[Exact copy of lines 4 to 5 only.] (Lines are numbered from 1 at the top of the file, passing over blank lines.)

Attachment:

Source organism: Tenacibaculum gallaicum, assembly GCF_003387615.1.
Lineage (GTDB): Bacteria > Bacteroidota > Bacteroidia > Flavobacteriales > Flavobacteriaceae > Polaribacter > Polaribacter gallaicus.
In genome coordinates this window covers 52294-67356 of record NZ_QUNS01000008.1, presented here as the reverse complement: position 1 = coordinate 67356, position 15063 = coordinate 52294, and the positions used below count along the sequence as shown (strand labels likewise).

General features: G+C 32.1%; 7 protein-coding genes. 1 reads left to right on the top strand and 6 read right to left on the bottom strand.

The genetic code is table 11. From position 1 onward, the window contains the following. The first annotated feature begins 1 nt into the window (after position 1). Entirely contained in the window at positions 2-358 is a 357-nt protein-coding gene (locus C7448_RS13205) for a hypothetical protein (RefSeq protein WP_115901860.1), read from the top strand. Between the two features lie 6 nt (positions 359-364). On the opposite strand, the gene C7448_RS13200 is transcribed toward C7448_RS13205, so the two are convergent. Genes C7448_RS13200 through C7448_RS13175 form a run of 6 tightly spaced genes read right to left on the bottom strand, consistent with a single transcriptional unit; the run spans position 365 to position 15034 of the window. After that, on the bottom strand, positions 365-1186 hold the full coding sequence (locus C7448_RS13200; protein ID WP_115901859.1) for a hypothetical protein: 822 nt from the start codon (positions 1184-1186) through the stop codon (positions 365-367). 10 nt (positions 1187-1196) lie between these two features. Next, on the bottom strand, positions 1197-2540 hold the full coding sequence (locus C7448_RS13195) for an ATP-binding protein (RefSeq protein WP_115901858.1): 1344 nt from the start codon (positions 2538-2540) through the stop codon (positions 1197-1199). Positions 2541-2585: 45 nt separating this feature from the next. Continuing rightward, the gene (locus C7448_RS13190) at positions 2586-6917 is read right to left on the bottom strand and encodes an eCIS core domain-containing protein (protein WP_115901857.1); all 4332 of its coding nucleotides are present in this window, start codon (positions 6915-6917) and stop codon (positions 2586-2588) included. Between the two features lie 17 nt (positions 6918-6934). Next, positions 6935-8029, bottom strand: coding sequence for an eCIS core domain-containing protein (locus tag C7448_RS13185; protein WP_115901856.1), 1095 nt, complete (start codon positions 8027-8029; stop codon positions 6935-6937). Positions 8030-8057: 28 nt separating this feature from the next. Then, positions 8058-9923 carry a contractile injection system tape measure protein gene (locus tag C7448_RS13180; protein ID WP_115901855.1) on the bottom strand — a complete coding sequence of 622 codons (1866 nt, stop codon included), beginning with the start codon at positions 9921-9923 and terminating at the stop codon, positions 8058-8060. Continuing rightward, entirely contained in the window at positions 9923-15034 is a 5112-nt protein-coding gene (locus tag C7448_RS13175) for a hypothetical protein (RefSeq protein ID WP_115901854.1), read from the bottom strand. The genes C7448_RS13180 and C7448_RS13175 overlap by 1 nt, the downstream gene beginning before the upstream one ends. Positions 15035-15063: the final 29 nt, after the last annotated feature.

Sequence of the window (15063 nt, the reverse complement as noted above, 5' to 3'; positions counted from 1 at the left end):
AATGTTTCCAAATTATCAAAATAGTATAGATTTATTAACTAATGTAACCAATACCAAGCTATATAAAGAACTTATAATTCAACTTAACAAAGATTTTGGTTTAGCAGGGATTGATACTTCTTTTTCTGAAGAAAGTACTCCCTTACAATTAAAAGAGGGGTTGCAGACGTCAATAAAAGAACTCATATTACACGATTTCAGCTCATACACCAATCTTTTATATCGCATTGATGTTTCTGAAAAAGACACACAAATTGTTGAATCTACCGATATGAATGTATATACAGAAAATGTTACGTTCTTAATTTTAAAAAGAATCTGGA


General features: G+C 32.1%; 7 protein-coding genes. 1 reads left to right on the top strand and 6 read right to left on the bottom strand.

The genetic code is table 11. From position 1 onward, the window contains the following. The first annotated feature begins 1 nt into the window (after position 1). Entirely contained in the window at positions 2-358 is a 357-nt protein-coding gene (locus C7448_RS13205) for a hypothetical protein (RefSeq protein WP_115901860.1), read from the top strand. Between the two features lie 6 nt (positions 359-364). On the opposite strand, the gene C7448_RS13200 is transcribed toward C7448_RS13205, so the two are convergent. Genes C7448_RS13200 through C7448_RS13175 form a run of 6 tightly spaced genes read right to left on the bottom strand, consistent with a single transcriptional unit; the run spans position 365 to position 15034 of the window. After that, on the bottom strand, positions 365-1186 hold the full coding sequence (locus C7448_RS13200; protein ID WP_115901859.1) for a hypothetical protein: 822 nt from the start codon (positions 1184-1186) through the stop codon (positions 365-367). 10 nt (positions 1187-1196) lie between these two features. Next, on the bottom strand, positions 1197-2540 hold the full coding sequence (locus C7448_RS13195) for an ATP-binding protein (RefSeq protein WP_115901858.1): 1344 nt from the start codon (positions 2538-2540) through the stop codon (positions 1197-1199). Positions 2541-2585: 45 nt separating this feature from the next. Continuing rightward, the gene (locus C7448_RS13190) at positions 2586-6917 is read right to left on the bottom strand and encodes an eCIS core domain-containing protein (protein WP_115901857.1); all 4332 of its coding nucleotides are present in this window, start codon (positions 6915-6917) and stop codon (positions 2586-2588) included. Between the two features lie 17 nt (positions 6918-6934). Next, positions 6935-8029, bottom strand: coding sequence for an eCIS core domain-containing protein (locus tag C7448_RS13185; protein WP_115901856.1), 1095 nt, complete (start codon positions 8027-8029; stop codon positions 6935-6937). Positions 8030-8057: 28 nt separating this feature from the next. Then, positions 8058-9923 carry a contractile injection system tape measure protein gene (locus tag C7448_RS13180; protein ID WP_115901855.1) on the bottom strand — a complete coding sequence of 622 codons (1866 nt, stop codon included), beginning with the start codon at positions 9921-9923 and terminating at the stop codon, positions 8058-8060. Continuing rightward, entirely contained in the window at positions 9923-15034 is a 5112-nt protein-coding gene (locus tag C7448_RS13175) for a hypothetical protein (RefSeq protein ID WP_115901854.1), read from the bottom strand. The genes C7448_RS13180 and C7448_RS13175 overlap by 1 nt, the downstream gene beginning before the upstream one ends. Positions 15035-15063: the final 29 nt, after the last annotated feature.